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The idea of an author leaving their publisher because, “he had sold too many copies of her books,” is about as believable as an alcoholic leaving his bartender because she didn’t water his drinks down enough. But that is exactly what Susan Howatch did. That alone makes her worthy of a second look, but for me the reasons why I have read and reread her books cuts much deeper. She is the first novelist I have read who portrays clergy in a way I could appreciate, and in most cases, relate to. Too often clergy are portrayed as odious hypocrites (Elmer Gantry, Obidiah Slope) or as saccharine sweet, like Father Tim Allen in the Mitford series, which I tried to read, but finally had to put down, thinking, “No one is that good.” (Maybe that says more about me than about the books.)

But Howatch gave me a parade of clergy that I could relate to, men (and unfortunately all of her clergy characters are male) who love God and believe they are called to serve their Creator, but who wrestle with what it means to be an authentic servant of God. Her ministers are deeply flawed in many ways, but at the same time they are devoted to God, and working with God to overcome their failings. They are heroic in some ways, but all of them have feet of clay. And they are unlike in their devotion to God. Some are church bureaucrats. Some are mystics. Some are charismatic personalities. Some are Anglo-Catholic, others are Liberal modernists, and some are conservative. Monks are scattered in with bishops, archdeacons, deans and healers.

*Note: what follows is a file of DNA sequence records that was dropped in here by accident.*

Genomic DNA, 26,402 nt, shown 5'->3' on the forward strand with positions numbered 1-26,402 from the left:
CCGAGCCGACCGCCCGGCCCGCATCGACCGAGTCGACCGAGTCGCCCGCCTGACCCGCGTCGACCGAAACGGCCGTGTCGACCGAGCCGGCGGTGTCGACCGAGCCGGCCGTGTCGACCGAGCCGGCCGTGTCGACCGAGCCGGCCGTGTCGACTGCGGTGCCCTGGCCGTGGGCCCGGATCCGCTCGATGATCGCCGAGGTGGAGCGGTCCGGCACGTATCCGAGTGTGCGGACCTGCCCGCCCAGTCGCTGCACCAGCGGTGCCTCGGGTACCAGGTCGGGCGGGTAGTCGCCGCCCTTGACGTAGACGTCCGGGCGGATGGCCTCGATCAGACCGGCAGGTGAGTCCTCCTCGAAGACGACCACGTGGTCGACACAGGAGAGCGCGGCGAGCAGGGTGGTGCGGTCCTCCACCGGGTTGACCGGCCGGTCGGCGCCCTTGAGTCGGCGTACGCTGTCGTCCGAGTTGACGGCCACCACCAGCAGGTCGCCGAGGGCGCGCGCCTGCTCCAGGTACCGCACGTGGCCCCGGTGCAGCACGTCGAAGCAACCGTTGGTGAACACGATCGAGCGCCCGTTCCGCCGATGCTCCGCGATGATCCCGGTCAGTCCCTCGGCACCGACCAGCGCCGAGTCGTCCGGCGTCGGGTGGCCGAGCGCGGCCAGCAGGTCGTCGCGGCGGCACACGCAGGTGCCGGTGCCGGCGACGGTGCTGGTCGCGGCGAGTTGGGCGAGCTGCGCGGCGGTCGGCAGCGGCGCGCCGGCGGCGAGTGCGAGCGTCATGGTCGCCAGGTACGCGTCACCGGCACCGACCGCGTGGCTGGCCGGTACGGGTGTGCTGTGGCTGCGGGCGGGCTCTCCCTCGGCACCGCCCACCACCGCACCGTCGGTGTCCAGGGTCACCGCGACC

She wrote two series of books concerning the English clergy. The first, the Starbridge  series, centers around the goings on around the Starbridge Cathedral, based loosely on the cathedral at Salisbury. Each novel centers on a specific time and issue, theological and/or social, facing the Church of England. The first, Glittering Images, is set in 1937, and deals with the issue of divorce. Glamorous Powers is set during World War II, and centers around the mysticism of an ex-monk.  Ultimate Prizes follows a Liberal archdeacon, who is at odds with Anglo-Catholicism and Neo-Orthodoxy, as represented by Karl Barth.  Scandalous  Risks is the only one of the Starbridge series narrated by a woman, who is not of the clergy, and portrays the church in 1963  just after Bishop Robinson’s Honest to God came out. Mystical Paths follows the son of one of the main characters in 1968 as he tries to solve a mystery, and shows some of the worse sides of Christian mysticism, and of the idealism of the early 60s.  The final book in this series, Absolute Truths, as the Bishop of Starbridge tries to cope with the death of his wife. It portrays a church caught between the need to adapt to its time, but also which needs to hold on the the absolute truths of her tradition. Each of the books is loosely anchored around actual theologians and clergy in the Church of England.